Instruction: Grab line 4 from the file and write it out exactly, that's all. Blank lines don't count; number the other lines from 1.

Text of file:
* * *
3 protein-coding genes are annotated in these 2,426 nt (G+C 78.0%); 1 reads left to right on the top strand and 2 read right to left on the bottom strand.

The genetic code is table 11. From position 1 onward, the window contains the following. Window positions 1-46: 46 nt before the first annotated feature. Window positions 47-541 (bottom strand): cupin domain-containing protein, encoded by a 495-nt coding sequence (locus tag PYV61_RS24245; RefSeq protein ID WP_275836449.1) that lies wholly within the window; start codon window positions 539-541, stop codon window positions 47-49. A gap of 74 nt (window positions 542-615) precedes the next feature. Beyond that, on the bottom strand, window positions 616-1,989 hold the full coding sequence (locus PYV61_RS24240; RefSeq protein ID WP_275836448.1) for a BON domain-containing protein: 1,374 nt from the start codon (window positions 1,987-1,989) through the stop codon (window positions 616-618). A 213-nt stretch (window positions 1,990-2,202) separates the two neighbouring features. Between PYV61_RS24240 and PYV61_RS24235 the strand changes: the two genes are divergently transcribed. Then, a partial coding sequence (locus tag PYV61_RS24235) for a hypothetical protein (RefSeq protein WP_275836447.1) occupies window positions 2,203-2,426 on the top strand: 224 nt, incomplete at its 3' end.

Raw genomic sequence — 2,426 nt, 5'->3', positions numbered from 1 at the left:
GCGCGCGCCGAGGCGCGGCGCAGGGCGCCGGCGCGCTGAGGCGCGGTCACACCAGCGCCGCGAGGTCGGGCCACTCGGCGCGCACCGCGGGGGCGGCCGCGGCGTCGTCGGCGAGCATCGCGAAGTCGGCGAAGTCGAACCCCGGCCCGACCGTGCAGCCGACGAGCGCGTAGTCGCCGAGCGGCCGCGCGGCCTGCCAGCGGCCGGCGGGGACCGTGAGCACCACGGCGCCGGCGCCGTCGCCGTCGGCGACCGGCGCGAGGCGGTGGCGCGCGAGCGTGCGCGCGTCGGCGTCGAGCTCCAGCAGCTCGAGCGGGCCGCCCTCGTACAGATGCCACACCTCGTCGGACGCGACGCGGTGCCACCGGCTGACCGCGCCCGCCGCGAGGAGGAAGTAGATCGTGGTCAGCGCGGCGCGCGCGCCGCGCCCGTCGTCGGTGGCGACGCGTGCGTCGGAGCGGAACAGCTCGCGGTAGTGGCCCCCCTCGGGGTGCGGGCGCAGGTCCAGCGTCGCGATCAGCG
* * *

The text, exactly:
GCGCGCGCCGAGGCGCGGCGCAGGGCGCCGGCGCGCTGAGGCGCGGTCACACCAGCGCCGCGAGGTCGGGCCACTCGGCGCGCACCGCGGGGGCGGCCGCGGCGTCGTCGGCGAGCATCGCGAAGTCGGCGAAGTCGAACCCCGGCCCGACCGTGCAGCCGACGAGCGCGTAGTCGCCGAGCGGCCGCGCGGCCTGCCAGCGGCCGGCGGGGACCGTGAGCACCACGGCGCCGGCGCCGTCGCCGTCGGCGACCGGCGCGAGGCGGTGGCGCGCGAGCGTGCGCGCGTCGGCGTCGAGCTCCAGCAGCTCGAGCGGGCCGCCCTCGTACAGATGCCACACCTCGTCGGACGCGACGCGGTGCCACCGGCTGACCGCGCCCGCCGCGAGGAGGAAGTAGATCGTGGTCAGCGCGGCGCGCGCGCCGCGCCCGTCGTCGGTGGCGACGCGTGCGTCGGAGCGGAACAGCTCGCGGTAGTGGCCCCCCTCGGGGTGCGGGCGCAGGTCCAGCGTCGCGATCAGCG